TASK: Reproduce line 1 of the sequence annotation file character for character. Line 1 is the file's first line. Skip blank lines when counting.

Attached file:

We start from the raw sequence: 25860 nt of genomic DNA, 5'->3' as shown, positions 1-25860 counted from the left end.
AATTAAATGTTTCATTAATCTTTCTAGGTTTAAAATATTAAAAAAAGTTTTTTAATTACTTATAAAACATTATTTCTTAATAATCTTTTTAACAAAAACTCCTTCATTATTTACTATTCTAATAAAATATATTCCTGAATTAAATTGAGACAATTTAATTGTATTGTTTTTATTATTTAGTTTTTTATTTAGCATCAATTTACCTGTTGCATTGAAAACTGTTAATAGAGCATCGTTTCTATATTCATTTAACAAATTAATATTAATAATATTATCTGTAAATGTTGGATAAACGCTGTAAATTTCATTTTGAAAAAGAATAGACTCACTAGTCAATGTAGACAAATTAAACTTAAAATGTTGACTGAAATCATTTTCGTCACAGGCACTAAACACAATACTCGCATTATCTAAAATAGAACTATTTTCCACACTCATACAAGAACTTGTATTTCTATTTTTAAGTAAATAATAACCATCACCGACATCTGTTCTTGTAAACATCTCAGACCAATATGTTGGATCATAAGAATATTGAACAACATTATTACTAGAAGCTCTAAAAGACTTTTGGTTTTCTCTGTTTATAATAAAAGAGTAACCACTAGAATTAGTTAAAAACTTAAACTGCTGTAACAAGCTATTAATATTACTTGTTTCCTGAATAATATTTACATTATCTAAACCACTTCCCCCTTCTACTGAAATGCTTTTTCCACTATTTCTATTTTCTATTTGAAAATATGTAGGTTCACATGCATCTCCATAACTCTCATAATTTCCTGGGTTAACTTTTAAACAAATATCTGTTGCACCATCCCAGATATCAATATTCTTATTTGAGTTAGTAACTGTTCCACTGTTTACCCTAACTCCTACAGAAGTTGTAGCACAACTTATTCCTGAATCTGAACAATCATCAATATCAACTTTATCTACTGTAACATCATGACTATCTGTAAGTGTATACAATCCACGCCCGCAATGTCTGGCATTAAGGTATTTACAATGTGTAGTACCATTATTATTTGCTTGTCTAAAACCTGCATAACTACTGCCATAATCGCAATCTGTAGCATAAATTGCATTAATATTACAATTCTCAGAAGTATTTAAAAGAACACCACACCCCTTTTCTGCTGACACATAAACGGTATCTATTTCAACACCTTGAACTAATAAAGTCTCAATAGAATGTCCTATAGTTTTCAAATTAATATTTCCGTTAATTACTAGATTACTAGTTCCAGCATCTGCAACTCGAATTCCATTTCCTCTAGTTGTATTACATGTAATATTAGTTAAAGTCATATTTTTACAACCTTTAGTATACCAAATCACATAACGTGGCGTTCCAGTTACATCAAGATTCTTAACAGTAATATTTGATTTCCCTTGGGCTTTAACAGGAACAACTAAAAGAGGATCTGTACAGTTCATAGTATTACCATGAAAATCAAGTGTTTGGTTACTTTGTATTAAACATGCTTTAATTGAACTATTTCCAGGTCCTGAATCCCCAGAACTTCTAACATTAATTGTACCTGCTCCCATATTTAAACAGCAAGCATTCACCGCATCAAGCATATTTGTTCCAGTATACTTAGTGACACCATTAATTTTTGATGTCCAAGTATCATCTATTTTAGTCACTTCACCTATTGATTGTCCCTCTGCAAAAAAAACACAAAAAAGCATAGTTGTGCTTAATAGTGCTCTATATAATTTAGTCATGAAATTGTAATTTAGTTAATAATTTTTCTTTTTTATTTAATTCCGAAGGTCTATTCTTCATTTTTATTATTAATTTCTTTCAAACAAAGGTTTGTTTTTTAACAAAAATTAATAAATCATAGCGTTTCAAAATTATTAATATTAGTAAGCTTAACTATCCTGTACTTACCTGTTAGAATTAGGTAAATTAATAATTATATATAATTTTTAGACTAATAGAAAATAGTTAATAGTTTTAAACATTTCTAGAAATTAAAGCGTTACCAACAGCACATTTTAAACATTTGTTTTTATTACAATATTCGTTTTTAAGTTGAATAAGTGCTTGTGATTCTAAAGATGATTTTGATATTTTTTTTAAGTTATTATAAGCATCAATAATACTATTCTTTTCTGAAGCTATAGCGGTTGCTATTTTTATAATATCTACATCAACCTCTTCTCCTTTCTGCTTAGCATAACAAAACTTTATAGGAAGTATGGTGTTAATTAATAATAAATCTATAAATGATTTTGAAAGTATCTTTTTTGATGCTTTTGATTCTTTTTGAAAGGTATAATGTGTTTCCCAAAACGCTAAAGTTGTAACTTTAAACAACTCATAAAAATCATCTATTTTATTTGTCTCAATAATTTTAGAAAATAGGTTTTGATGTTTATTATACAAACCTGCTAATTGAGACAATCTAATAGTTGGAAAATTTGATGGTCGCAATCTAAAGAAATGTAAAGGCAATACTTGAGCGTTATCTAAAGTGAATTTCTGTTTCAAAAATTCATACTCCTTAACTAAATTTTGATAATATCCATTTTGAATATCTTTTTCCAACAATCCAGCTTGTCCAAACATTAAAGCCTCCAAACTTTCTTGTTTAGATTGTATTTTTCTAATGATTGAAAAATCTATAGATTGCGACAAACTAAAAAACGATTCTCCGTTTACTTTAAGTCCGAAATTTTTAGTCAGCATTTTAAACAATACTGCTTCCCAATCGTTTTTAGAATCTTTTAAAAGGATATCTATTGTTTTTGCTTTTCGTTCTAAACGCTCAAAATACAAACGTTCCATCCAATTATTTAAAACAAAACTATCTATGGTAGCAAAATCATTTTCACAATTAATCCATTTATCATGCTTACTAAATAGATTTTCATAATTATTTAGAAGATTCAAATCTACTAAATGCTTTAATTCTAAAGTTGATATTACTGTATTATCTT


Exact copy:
We start from the raw sequence: 25860 nt of genomic DNA, 5'->3' as shown, positions 1-25860 counted from the left end.